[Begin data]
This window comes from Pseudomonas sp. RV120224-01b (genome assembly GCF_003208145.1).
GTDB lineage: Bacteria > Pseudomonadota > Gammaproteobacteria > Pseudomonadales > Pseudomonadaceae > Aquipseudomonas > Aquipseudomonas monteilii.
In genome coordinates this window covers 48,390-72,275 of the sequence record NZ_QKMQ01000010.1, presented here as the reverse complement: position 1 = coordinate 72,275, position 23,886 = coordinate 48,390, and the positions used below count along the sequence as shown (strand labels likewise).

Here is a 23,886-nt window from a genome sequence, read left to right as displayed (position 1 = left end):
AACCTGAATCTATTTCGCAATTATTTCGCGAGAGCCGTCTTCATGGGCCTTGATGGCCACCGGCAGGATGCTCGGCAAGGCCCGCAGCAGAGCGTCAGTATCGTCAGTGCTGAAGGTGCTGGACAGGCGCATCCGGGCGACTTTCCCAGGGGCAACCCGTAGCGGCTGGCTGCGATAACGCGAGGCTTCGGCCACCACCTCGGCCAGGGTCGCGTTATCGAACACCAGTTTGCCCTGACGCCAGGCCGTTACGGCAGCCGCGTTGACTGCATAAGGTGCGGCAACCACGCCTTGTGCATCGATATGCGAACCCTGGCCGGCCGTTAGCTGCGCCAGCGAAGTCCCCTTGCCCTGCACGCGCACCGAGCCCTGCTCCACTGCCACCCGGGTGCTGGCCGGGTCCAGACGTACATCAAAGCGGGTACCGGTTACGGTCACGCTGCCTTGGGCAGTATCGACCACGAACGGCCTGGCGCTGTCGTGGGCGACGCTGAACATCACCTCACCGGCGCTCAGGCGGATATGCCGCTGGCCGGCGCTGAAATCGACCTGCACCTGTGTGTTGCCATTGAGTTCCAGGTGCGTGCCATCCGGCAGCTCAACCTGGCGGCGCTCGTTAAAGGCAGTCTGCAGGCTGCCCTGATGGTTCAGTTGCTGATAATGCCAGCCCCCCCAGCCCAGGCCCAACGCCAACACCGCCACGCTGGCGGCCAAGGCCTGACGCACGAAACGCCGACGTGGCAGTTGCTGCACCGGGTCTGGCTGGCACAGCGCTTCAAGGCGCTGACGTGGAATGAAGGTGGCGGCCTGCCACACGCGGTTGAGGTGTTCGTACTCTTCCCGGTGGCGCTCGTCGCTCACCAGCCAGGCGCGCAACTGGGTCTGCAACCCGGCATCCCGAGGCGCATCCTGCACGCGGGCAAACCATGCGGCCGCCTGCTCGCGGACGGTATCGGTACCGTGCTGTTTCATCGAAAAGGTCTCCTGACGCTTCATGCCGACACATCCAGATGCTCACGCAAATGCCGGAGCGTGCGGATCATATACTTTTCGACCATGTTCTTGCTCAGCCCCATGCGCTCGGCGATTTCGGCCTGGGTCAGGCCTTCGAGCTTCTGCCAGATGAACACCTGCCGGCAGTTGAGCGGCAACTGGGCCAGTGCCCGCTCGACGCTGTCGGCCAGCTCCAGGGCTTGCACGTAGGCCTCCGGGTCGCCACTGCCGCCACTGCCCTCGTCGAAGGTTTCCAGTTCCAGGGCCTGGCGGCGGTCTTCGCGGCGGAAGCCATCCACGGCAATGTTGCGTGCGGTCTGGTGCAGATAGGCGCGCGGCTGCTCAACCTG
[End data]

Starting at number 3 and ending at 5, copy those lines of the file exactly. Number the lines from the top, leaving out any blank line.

In genome coordinates this window covers 48,390-72,275 of the sequence record NZ_QKMQ01000010.1, presented here as the reverse complement: position 1 = coordinate 72,275, position 23,886 = coordinate 48,390, and the positions used below count along the sequence as shown (strand labels likewise).

Here is a 23,886-nt window from a genome sequence, read left to right as displayed (position 1 = left end):
AACCTGAATCTATTTCGCAATTATTTCGCGAGAGCCGTCTTCATGGGCCTTGATGGCCACCGGCAGGATGCTCGGCAAGGCCCGCAGCAGAGCGTCAGTATCGTCAGTGCTGAAGGTGCTGGACAGGCGCATCCGGGCGACTTTCCCAGGGGCAACCCGTAGCGGCTGGCTGCGATAACGCGAGGCTTCGGCCACCACCTCGGCCAGGGTCGCGTTATCGAACACCAGTTTGCCCTGACGCCAGGCCGTTACGGCAGCCGCGTTGACTGCATAAGGTGCGGCAACCACGCCTTGTGCATCGATATGCGAACCCTGGCCGGCCGTTAGCTGCGCCAGCGAAGTCCCCTTGCCCTGCACGCGCACCGAGCCCTGCTCCACTGCCACCCGGGTGCTGGCCGGGTCCAGACGTACATCAAAGCGGGTACCGGTTACGGTCACGCTGCCTTGGGCAGTATCGACCACGAACGGCCTGGCGCTGTCGTGGGCGACGCTGAACATCACCTCACCGGCGCTCAGGCGGATATGCCGCTGGCCGGCGCTGAAATCGACCTGCACCTGTGTGTTGCCATTGAGTTCCAGGTGCGTGCCATCCGGCAGCTCAACCTGGCGGCGCTCGTTAAAGGCAGTCTGCAGGCTGCCCTGATGGTTCAGTTGCTGATAATGCCAGCCCCCCCAGCCCAGGCCCAACGCCAACACCGCCACGCTGGCGGCCAAGGCCTGACGCACGAAACGCCGACGTGGCAGTTGCTGCACCGGGTCTGGCTGGCACAGCGCTTCAAGGCGCTGACGTGGAATGAAGGTGGCGGCCTGCCACACGCGGTTGAGGTGTTCGTACTCTTCCCGGTGGCGCTCGTCGCTCACCAGCCAGGCGCGCAACTGGGTCTGCAACCCGGCATCCCGAGGCGCATCCTGCACGCGGGCAAACCATGCGGCCGCCTGCTCGCGGACGGTATCGGTACCGTGCTGTTTCATCGAAAAGGTCTCCTGACGCTTCATGCCGACACATCCAGATGCTCACGCAAATGCCGGAGCGTGCGGATCATATACTTTTCGACCATGTTCTTGCTCAGCCCCATGCGCTCGGCGATTTCGGCCTGGGTCAGGCCTTCGAGCTTCTGCCAGATGAACACCTGCCGGCAGTTGAGCGGCAACTGGGCCAGTGCCCGCTCGACGCTGTCGGCCAGCTCCAGGGCTTGCACGTAGGCCTCCGGGTCGCCACTGCCGCCACTGCCCTCGTCGAAGGTTTCCAGTTCCAGGGCCTGGCGGCGGTCTTCGCGGCGGAAGCCATCCACGGCAATGTTGCGTGCGGTCTGGTGCAGATAGGCGCGCGGCTGCTCAACCTG